Correspondingly, there is an “outer” and an “inner” man. The outer man knows through reason and empiricism, while the inner man knows through the intellect in its traditional connotation (in other words, we are not talking about debased garden-variety “intellectuals”). Just as something is not true because it is logical but logical because it is true, the Inner Man does not “conclude” with logic but perceives with the intellect, the “heart-mind,” the nous, or “psychic being” (in Aurobindo’s terminology). The knowledge of the intellect (most of it, anyway) may subsequently be explained with logic, but it was not arrived at through logic.
When we speak of truth and method, we are specifically referring to the total, a priori truth of the principial world, not to the relative truth of the manifested world. Here again, all bad and naive philosophies -- meaning almost all philosophies -- turn the cosmos upside down and confuse principles with their manifestation. Scientism, atheism, objectivism, reductionism, existentialism, rationalism, and all forms of leftism habitually and necessarily do this, which ends up generating paradox and hopeless inconsistency.
Just as there is only one cosmos, there is only one Truth. Your mission --should you choose to accept it -- is to align yourself with this Truth. All attempts to do so place us in the realm of method. Method is any practice that helps us deepen our adequation to the Real. Therefore, we needn’t restrict ourselves to explicitly spiritual practices, but to anything that helps to make us deeper and more whole -- diet, exercise, adequate rest, psychotherapy, medication, etc.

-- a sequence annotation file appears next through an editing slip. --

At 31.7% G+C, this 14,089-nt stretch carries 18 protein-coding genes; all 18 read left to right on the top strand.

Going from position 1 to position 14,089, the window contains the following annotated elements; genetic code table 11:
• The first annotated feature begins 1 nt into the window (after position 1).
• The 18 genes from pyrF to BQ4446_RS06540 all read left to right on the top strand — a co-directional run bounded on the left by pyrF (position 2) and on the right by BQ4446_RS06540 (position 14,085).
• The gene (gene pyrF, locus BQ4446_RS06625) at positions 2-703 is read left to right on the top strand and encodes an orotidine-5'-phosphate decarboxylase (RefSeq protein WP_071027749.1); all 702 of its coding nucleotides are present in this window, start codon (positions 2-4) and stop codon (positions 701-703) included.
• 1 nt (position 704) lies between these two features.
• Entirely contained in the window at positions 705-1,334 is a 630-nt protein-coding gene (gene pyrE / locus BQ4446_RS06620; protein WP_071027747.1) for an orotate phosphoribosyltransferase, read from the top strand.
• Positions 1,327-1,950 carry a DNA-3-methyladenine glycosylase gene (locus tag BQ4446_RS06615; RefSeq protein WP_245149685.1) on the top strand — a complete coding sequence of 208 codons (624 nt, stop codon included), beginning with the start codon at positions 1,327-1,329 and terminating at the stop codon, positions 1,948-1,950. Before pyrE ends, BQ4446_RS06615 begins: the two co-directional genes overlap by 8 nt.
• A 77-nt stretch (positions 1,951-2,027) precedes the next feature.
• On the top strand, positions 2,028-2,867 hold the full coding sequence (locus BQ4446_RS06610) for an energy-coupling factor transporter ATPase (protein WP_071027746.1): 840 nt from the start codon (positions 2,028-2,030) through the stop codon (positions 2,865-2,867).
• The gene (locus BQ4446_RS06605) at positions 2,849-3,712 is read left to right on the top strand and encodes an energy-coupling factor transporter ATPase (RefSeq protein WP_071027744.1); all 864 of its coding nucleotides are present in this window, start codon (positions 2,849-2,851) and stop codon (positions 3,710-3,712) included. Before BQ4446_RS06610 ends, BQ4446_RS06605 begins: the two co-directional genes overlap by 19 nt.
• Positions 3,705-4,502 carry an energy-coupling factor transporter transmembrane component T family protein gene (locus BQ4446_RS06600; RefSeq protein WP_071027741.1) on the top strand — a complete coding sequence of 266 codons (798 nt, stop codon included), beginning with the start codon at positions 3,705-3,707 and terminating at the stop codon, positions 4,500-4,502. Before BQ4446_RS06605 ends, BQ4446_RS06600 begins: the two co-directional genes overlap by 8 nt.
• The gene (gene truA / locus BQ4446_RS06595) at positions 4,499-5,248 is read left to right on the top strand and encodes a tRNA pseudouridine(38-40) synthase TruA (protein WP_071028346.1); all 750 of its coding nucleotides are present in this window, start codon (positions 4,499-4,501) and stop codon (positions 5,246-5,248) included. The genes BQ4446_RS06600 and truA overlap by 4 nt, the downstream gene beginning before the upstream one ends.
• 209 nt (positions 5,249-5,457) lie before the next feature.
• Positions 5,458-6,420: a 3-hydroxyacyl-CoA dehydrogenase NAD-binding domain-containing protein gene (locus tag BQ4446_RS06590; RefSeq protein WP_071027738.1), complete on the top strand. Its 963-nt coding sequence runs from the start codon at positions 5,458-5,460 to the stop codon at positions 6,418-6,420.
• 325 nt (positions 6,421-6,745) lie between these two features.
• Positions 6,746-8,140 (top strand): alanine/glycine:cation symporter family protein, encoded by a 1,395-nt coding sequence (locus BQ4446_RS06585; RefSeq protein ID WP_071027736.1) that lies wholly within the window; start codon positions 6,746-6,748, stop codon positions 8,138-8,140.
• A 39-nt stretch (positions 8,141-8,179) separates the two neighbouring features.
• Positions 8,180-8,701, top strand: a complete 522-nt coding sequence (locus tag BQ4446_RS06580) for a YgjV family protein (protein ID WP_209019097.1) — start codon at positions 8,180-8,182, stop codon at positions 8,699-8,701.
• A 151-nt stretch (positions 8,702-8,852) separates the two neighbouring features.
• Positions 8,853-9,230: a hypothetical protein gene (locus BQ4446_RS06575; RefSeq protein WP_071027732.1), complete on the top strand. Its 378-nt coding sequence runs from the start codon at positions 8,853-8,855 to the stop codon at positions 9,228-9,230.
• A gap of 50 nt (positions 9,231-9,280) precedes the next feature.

First we must know the truth -- which is, in a certain sense, the easy part -- but then we must be this truth, which becomes “extended” in the manifested world by aligning our will and sentiment with it. This is one of the dangers of propagating such wisdom to the masses -- the well-known dilemma of casting pearls before swine -- because to merely understand these things with the ego is to misunderstand them. No one can quote scripture like you-know-who.
In other words, we all understand that it is possible to know the truth but to act contrary to it. You might say that this forms the essence of our fallenness: we know the truth but reject it, turn away from it, rationalize, blame, externalize, deny, etc. Why? Ultimately because to submit to a truth is to die a bit, and to submit to total truth is to die completely -- it is to be crucified, is it not? For if truth is what you must know, then the petty desires of the ego don’t enter into the equation. The ego is simply “in the way,” but will nevertheless defend its little thingdumb.
But thy kingdom come, thy will be done, on earth as it is in heaven. Trancelighted into the terms we are discussing today: “let the truth of the celestial center manifest here at the periphery, and let me align my will with it so that the manifested world will be just a little more in accord with the principial world of the sovereign good.”